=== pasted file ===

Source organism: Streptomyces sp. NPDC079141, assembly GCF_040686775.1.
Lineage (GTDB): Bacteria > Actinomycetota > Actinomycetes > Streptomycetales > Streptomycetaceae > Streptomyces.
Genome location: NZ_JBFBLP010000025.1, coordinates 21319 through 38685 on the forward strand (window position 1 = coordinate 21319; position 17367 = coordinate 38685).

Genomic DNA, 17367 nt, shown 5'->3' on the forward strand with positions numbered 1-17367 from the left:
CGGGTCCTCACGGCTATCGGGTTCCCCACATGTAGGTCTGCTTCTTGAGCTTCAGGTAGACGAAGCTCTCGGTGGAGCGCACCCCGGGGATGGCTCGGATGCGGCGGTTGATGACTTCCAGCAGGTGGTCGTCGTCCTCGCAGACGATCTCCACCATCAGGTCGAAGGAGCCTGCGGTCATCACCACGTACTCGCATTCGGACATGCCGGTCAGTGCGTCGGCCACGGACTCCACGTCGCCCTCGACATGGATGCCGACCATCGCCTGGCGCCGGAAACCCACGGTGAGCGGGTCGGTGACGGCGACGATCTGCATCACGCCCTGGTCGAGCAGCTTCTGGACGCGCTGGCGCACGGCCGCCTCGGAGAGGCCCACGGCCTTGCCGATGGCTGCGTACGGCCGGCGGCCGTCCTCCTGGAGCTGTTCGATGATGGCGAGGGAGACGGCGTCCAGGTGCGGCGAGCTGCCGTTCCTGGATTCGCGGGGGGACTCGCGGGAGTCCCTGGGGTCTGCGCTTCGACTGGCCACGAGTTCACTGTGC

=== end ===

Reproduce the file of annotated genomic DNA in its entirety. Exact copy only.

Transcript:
Source organism: Streptomyces sp. NPDC079141, assembly GCF_040686775.1.
Lineage (GTDB): Bacteria > Actinomycetota > Actinomycetes > Streptomycetales > Streptomycetaceae > Streptomyces.
Genome location: NZ_JBFBLP010000025.1, coordinates 21319 through 38685 on the forward strand (window position 1 = coordinate 21319; position 17367 = coordinate 38685).

Genomic DNA, 17367 nt, shown 5'->3' on the forward strand with positions numbered 1-17367 from the left:
CGGGTCCTCACGGCTATCGGGTTCCCCACATGTAGGTCTGCTTCTTGAGCTTCAGGTAGACGAAGCTCTCGGTGGAGCGCACCCCGGGGATGGCTCGGATGCGGCGGTTGATGACTTCCAGCAGGTGGTCGTCGTCCTCGCAGACGATCTCCACCATCAGGTCGAAGGAGCCTGCGGTCATCACCACGTACTCGCATTCGGACATGCCGGTCAGTGCGTCGGCCACGGACTCCACGTCGCCCTCGACATGGATGCCGACCATCGCCTGGCGCCGGAAACCCACGGTGAGCGGGTCGGTGACGGCGACGATCTGCATCACGCCCTGGTCGAGCAGCTTCTGGACGCGCTGGCGCACGGCCGCCTCGGAGAGGCCCACGGCCTTGCCGATGGCTGCGTACGGCCGGCGGCCGTCCTCCTGGAGCTGTTCGATGATGGCGAGGGAGACGGCGTCCAGGTGCGGCGAGCTGCCGTTCCTGGATTCGCGGGGGGACTCGCGGGAGTCCCTGGGGTCTGCGCTTCGACTGGCCACGAGTTCACTGTGC